Nursery opens in care home giving residents a ‘new lease of life’

Benefits and challenges of co-location   

In Japan, the first formal combined nursery and care home was opened in
Tokyo in 1976, and became an established trend. By the 1990s the idea
had moved to America, of which the best-known co-location is called
Providence Mount St Vincent in Washington, where the older residents are
offered the chance to play in the pre-school once a day.    

The benefits of intergenerational care are not just social. The
recruitment and retention of staff is currently one of the biggest
issues many care providers are facing. Experience from other countries
shows that co-location can provide opportunities for providers to share
costs, whilst staff can grow and develop, undertaking new challenges in
different settings.    

However, co-location does present its challenges, particularly in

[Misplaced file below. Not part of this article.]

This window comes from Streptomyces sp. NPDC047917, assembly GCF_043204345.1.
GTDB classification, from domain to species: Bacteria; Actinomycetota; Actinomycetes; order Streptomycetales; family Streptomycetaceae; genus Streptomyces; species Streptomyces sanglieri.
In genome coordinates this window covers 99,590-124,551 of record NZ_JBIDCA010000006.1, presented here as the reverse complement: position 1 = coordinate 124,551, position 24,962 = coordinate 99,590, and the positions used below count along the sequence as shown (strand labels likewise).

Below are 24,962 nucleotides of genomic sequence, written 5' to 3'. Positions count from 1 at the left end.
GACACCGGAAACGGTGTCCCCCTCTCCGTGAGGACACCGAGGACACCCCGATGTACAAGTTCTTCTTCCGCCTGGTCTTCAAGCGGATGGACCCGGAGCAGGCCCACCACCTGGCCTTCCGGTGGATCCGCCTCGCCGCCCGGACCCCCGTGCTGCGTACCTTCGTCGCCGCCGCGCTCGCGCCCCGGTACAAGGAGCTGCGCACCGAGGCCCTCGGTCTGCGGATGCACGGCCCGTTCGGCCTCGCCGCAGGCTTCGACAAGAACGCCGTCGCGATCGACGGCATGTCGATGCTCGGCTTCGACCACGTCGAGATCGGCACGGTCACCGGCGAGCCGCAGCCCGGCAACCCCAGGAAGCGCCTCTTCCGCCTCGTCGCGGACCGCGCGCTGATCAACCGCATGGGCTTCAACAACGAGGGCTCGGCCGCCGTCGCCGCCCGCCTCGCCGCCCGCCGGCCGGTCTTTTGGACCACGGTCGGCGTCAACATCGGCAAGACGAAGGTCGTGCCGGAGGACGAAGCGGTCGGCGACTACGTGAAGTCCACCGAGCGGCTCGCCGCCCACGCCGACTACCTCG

relation to safeguarding vulnerable adults and children, and finding a
suitable location big enough to provide both childcare and residential
care services.

Credit: St Monica’s

Nursery opens in care home giving residents a ‘new lease of life’

Published by Residential Forum

The Residential Forum is to promote the achievement of high standards of care and support for children and adults living in residential care and nursing homes, supported housing, residential schools and colleges, hospices and hostels. It contributes to improving the quality of service to the public. Members of the Forum are people of standing and experience drawn from the public, private and voluntary sectors, as well as some who can speak for service users and carers.

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